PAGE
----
Amadeus returning to screens

The 1984 Miloš Forman film will play in a digital version

The director's cut of Miloš Forman's 1984 film Amadeus will play at Prague's Dlabačov cinema March 2, and then go to select theaters across the country. The screenings will be a new digital version of the 180 minute cut that Forman introduced in 2002 at the Berlin film festival and also in Prague. The film was largely shot at Prague locations and at Barrandov Studios.

Amadeus is a costume drama based on Peter Shaffer's play about the alleged conflict between Wolfgang Amadeus Mozart and Antonio Salieri. The original 161-minute cut won eight Academy Awards including Best Picture and Best Director. The American Film Institute in 1988 ranked Amadeus 53rd on its 100 Years 100 Movies list.

The longer version adds scenes that Forman originally thought made the film too long, as distributors wanted shorter films in the 1980s, Forman said when he was in Prague in 2002. Times changed, and he saw the opportunity to use deleted scenes to flesh out some characters and add more to the plot.

The new scenes also changed the film's rating in the US from PG, which mean parental guidance, to R, which means restricted and strongly cautions parents that the film has adult themes.

Forman, a driving force of the Czech New Wave in the 1960s, had relocated to Hollywood after the end of Prague Spring in 1968. He did not return until he came to shoot Amadeus, but he had to give some assurances to state security that he would not cause disturbances. Nevertheless, he did meet with dissidents and he also secretly met with film students at FAMU. The filming of the big-budget movie brought much needed hard currency to Czechoslovakia.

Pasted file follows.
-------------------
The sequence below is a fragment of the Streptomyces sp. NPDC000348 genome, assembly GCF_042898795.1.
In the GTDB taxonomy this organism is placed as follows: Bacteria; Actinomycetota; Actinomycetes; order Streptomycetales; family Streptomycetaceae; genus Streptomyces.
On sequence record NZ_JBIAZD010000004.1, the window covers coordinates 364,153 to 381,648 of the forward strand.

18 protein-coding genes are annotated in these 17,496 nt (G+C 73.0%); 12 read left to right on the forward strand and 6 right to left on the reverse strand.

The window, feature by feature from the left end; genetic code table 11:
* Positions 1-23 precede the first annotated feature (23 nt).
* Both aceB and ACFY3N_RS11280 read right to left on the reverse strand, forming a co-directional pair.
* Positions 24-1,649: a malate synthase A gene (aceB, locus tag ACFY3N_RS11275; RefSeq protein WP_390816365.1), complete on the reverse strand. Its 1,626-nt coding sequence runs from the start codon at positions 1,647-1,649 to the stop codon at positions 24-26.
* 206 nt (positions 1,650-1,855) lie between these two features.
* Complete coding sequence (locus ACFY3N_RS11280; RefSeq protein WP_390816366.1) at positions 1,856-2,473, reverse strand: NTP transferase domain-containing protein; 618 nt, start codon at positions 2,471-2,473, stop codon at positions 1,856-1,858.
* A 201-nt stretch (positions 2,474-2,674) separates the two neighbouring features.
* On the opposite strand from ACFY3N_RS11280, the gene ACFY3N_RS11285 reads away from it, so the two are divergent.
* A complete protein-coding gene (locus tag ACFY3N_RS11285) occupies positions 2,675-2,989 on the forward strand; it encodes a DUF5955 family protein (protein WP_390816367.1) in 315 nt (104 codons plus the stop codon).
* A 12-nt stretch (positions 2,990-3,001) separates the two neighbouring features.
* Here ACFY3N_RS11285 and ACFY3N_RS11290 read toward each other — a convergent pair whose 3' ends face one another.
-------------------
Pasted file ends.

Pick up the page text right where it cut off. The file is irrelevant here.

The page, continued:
While the film had a largely American cast, several Czechs worked on it as well. Theodor Pištěk won an Oscar for his costumes and Karel Černý shared an Oscar for art direction. Miroslav Ondříček was nominated for his cinematography. Several Czech actors including Karel Fiala and Hana Brejchová appeared in small roles.

Prague locations in the film include the Estates Theatre, the Archbishop's Palace next to Prague Castle, the Palace of the Grand Prior of the Knights of Malta in Malá Strana, the exterior of the French Embassy, and the exterior and interior of Invalidovna as well as several streets in Malá Strana. A palace in Kroměříž was also used.

The rivalry between Mozart and Salieri is a bit overstated in the film. In February 2016, the sheet music for a short composition jointly written by the two composers was found in Prague in the archives of the Czech National Museum. It had long been considered lost, and was known only from an advertisement describing it. Scholars say it proves that the two composers had a cordial working relationship.

The film will be shown in English with Czech subtitles. For more information visit or

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